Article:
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DOH! Housing contractor loses unencrypted stick down the pub

Stick was stuffed with tenants' personals

Internet Security Threat Report 2014

A contractor who lost an unencrypted memory stick with confidential data during a visit down the pub has landed two London housing bodies in trouble with data privacy watchdogs.

The memory stick contained details of over 20,000 tenants of Lewisham Homes and 6,200 tenants of Wandle Housing Association. More seriously, 800 of the exposed Lewisham records contained tenants' bank account details. Fortunately no harm was done because the lost stick was safely found and handed in to the police.

Even so, both housing bodies have been publicly named and shamed over the lapse by the Information Commissioner's Office (ICO), which ordered them to improve their data security practices, in particular by making sure all portable devices used to store personal information are encrypted.

In a statement, Sally-Anne Poole, acting head of enforcement at the ICO, said: "Saving personal information onto an unencrypted memory stick is as risky as taking hard copy papers out of the office. Luckily, the device was handed in, and there is no suggestion that the data was misused. But this incident could so easily have been avoided if the information had been properly protected."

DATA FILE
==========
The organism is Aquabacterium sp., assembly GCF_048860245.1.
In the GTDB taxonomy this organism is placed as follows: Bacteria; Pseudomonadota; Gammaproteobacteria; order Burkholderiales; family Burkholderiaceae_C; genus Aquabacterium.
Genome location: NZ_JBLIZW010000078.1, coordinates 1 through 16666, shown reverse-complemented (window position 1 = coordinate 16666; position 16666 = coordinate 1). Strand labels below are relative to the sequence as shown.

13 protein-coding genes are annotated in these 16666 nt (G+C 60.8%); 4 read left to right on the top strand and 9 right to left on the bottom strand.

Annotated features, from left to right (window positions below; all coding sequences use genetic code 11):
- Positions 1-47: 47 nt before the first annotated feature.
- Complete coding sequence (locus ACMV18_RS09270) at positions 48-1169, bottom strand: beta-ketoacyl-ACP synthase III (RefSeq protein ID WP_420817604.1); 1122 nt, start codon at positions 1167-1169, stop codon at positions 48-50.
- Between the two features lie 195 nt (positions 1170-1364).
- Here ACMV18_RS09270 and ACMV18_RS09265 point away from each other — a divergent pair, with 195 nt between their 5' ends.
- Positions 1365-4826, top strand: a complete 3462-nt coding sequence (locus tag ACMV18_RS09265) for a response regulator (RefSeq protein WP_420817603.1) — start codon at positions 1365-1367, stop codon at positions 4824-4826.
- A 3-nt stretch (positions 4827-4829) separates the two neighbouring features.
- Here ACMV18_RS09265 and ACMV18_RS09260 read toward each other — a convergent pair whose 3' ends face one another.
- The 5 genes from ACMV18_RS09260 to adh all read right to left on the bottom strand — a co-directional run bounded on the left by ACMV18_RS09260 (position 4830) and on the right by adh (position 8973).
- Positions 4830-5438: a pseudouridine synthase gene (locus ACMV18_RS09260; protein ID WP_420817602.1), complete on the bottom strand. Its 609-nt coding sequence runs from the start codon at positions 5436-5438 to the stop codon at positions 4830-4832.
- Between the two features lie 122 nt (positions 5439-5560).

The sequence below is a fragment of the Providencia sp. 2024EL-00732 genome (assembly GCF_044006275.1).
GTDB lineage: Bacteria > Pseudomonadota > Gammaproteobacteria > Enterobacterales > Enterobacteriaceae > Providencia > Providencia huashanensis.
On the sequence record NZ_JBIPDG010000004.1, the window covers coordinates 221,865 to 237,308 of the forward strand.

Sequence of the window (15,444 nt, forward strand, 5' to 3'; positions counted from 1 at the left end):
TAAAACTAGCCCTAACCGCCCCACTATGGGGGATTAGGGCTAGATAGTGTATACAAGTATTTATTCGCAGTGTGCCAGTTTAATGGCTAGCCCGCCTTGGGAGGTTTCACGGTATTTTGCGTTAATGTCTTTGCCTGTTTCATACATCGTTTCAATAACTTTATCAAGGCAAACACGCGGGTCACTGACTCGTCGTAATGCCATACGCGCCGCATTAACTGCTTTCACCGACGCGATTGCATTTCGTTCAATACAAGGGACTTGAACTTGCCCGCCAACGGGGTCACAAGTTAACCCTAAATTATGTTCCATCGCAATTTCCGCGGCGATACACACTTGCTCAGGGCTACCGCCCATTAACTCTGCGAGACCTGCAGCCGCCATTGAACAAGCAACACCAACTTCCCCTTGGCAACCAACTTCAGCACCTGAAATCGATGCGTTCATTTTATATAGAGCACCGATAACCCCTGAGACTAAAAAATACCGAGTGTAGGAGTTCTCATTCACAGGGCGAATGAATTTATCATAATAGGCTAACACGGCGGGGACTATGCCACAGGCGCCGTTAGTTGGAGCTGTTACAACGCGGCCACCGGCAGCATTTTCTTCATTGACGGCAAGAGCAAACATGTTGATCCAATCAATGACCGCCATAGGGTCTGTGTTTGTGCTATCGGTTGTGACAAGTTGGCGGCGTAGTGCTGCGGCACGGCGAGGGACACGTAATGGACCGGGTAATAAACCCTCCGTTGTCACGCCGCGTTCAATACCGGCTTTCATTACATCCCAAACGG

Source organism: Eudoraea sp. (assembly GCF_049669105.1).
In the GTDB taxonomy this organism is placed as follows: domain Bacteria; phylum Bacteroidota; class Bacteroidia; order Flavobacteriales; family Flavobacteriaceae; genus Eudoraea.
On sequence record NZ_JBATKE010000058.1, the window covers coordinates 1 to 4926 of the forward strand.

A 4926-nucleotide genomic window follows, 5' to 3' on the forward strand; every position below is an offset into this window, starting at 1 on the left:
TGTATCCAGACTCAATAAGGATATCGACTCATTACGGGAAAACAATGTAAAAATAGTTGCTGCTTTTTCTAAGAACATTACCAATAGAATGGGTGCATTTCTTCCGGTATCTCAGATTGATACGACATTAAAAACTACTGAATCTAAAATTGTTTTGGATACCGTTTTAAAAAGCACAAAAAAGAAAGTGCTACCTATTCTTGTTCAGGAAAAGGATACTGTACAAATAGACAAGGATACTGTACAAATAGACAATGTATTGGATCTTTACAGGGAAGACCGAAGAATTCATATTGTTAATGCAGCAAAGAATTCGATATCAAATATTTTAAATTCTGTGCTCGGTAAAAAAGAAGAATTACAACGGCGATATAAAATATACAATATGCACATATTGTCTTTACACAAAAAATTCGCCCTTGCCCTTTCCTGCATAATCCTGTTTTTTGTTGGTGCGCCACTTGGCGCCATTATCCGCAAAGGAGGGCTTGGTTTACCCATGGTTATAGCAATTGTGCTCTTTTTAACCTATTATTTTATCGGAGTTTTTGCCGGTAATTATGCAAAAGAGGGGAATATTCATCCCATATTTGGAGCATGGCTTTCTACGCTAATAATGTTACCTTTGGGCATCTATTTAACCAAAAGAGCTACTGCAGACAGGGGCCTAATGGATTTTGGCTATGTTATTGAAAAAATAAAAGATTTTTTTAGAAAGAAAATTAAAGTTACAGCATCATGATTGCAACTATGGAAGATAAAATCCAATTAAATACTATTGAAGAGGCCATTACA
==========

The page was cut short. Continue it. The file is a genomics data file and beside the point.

Both housing organisations were held responsible for their contractor's (likely drunken) lapse and will now be subjected to a stricter monitoring regime. The incident represents the latest in a long list of UK public sector organisations failing to protect sensitive information they hold on the public since the high-profile HMRC lost child benefit discs screw-up four years ago.

Mark Fullbrook, UK and Ireland director of identity management firm Cyber-Ark, said many organisations have still failed to learn any lessons from previous data protection screw-ups.

"Using a memory stick to transport sensitive information may be convenient but it's certainly not secure," Fullbrook said. "And whilst in this case the memory stick was returned to its rightful owners, should it have fallen into the wrong hands, the repercussions could have been severe.

"There have been enough warning signs now for organisations to start getting the hint; sensitive information must be afforded the right level of protection. When it comes to securely sharing information, whether between contractors or internal staff, secure file transfer is the only truly effective way to safely and efficiently exchange sensitive information with third parties," he added. ®

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